The Centers for Disease Control and Prevention revealed on Friday that it is now tracking a concerning new variant of COVID-19 in the United States, known as XBB, which has risen to account for about 3.1% of new infections in the United States. national scale.
The prevalence of the strain has increased so far in the northeast, according to the agency’s weekly estimates. More than 5% of infections in areas from New Jersey to Maine are linked to XBB, in this week’s CDC “Nowcast.”
XBB is responsible for a wide range of infections in some South Asian countries and accounts for an increasing share of viral sequences reported worldwide and among arriving international travellers.
Earlier this month, the CDC offered preliminary estimates suggesting that XBB potentially doubles in proportion approximately every 12 days. This could be faster than the current pace of the BQ.1 and BQ.1.1 variants which now dominate across the country.
However, the Biden administration’s top COVID officials and experts say theyXBB will pose a new threat on the scale of the Omicron variant first appearing a year ago.
“Where we’ve seen surges, they’ve seen it mostly driven by seasonality, people coming inside, spending more time with each other, but not specifically being driven by the emergence of a new variant,” said Ian Williams of the CDC. a meeting of CDC emergency response and preparedness advisors earlier this month.
XBB is one of many new bloodlines that displaced BA.4 and BA.5, the variant siblings of Omicron that had caused a surge in cases over the summer. As of this week, the CDC reports that BA.5 has fallen to less than 1 in 5 new infections nationwide and BA.4 is now virtually gone.
The strain’s arrival also comes at a time when most regions, including the northeast, are seeing relatively stable or slowing COVID-19 hospitalization rates.
About 3 in 4 Americans currently live in counties deemed at “low” COVID-19 community levels, the lowest level of precautions recommended by the agency, according to figures released Friday by the agency.
“However, there is a lot of fear that a new variant could emerge and start us over again. So there is a lot of work to make sure we are prepared and to think about it and watch if it emerges in the world, so we can prepare ourselves” , added Williams.
A “recombinant” strain
First named by scientists in September, XBB is believed to be a “recombinant” of two different Omicron sub-variants – BA.2.10.1 and BA.2.75 – which emerged earlier this year. This is the latest in a now-dominant host of strains carrying mutations that could evade major COVID-19 antibodies.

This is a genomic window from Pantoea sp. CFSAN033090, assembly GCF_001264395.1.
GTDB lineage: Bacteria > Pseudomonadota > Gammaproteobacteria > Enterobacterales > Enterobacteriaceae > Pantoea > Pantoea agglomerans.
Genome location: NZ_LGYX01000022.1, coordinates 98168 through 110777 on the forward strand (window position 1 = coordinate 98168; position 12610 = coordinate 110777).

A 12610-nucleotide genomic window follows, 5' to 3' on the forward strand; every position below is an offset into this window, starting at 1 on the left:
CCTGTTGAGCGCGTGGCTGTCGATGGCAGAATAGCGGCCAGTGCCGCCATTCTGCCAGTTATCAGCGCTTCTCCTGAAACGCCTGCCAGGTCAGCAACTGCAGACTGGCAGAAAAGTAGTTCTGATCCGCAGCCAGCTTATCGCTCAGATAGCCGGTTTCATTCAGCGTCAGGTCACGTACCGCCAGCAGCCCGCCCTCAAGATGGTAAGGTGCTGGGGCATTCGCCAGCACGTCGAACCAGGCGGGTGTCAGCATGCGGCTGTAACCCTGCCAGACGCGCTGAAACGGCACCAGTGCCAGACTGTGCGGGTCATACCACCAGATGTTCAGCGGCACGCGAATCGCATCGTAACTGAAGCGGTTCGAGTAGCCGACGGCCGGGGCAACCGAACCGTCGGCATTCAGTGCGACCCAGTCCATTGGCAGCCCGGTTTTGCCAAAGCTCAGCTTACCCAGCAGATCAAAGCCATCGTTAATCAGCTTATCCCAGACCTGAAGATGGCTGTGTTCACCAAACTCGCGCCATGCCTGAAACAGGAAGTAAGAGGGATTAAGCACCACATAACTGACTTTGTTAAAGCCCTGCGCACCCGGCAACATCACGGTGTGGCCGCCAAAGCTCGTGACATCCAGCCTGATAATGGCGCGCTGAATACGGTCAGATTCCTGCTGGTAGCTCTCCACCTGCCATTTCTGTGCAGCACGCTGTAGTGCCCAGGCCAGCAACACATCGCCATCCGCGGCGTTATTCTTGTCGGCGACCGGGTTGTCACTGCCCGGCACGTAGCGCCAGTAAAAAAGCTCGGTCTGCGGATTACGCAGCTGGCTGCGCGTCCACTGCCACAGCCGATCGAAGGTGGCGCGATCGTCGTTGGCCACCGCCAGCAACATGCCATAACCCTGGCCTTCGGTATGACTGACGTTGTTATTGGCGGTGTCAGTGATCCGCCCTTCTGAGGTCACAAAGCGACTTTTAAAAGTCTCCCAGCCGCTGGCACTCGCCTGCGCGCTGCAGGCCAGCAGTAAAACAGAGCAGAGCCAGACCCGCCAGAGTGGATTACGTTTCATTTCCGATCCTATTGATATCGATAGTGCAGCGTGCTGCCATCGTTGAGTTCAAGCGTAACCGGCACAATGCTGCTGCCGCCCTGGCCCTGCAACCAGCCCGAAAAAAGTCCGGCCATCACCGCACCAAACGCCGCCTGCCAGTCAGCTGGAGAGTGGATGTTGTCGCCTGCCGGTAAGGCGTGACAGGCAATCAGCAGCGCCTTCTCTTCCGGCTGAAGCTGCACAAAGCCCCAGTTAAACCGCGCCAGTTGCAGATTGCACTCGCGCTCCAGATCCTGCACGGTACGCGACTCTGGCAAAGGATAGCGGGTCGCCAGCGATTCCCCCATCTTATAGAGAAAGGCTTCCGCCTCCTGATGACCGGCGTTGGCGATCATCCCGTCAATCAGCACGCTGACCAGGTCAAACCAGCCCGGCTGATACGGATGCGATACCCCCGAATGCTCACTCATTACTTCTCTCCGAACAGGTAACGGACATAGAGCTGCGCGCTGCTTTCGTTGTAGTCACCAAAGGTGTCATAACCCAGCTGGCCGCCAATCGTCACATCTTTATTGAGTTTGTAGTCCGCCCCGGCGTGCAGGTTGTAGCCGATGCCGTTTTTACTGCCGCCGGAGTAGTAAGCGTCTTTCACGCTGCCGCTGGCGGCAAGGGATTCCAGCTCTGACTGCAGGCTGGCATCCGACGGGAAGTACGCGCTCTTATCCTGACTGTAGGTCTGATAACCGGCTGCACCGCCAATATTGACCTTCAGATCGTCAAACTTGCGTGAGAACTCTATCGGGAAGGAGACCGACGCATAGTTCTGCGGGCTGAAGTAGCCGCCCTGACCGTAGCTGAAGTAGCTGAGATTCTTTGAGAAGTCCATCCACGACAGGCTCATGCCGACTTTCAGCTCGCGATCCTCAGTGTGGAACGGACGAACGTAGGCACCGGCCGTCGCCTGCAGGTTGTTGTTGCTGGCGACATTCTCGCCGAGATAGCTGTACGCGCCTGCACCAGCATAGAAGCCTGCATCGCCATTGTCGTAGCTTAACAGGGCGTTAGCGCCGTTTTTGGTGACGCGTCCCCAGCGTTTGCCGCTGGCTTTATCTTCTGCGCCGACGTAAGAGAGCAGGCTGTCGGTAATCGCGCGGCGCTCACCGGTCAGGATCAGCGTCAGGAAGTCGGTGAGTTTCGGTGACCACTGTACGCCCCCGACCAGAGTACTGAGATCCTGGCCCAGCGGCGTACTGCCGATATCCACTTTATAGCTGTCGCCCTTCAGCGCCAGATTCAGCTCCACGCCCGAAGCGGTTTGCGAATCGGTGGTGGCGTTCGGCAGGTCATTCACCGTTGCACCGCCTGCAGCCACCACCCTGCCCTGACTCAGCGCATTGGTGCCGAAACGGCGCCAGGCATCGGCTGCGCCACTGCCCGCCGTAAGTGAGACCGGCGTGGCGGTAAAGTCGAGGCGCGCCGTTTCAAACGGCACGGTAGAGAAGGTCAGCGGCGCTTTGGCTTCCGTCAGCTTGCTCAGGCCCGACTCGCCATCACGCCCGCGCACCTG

“There has been a rapid increase in XBB, but it doesn’t appear to be particularly more severe than other variants,” Derek Smith, director of the Center for Pathogen Evolution at the University of Cambridge, told CBS. News in an interview at the end of last month.
Smith helps lead the National Institutes of Health’s efforts to detect and analyze variants as they emerge, as part of an “Avengers-Like” program that spans several US federal agencies and outside experts.
“XBB, it caught our attention and was then prioritized, even though it was small numbers, because it had a number of different substitutions from the viruses currently circulating in the world. [receptor-binding domain]which meant it could be an escape variant,” Smith said.
NIH scientists early began ordering supplies to make mock-ups of XBB to test how it might evade immunity in the lab against other strains.
The data also now suggests that the new COVID boosters will at least offer improved protection against the strain.
A study published by Pfizer and BioNTech earlier this month, which has been published as a preprint and has not yet been peer-reviewed, found that their updated COVID reminder appears to be effective in triggering better antibody responses against an XBB strain.
However, the company’s scientists also said that it was one of the variants that had the worst neutralization of their shot.
“It’s not falling off the map, but it’s going down. So you can expect some protection, but not the optimal protection,” Dr. Anthony Fauci, the president’s chief medical adviser, said Wednesday during a briefing. a briefing at the White House.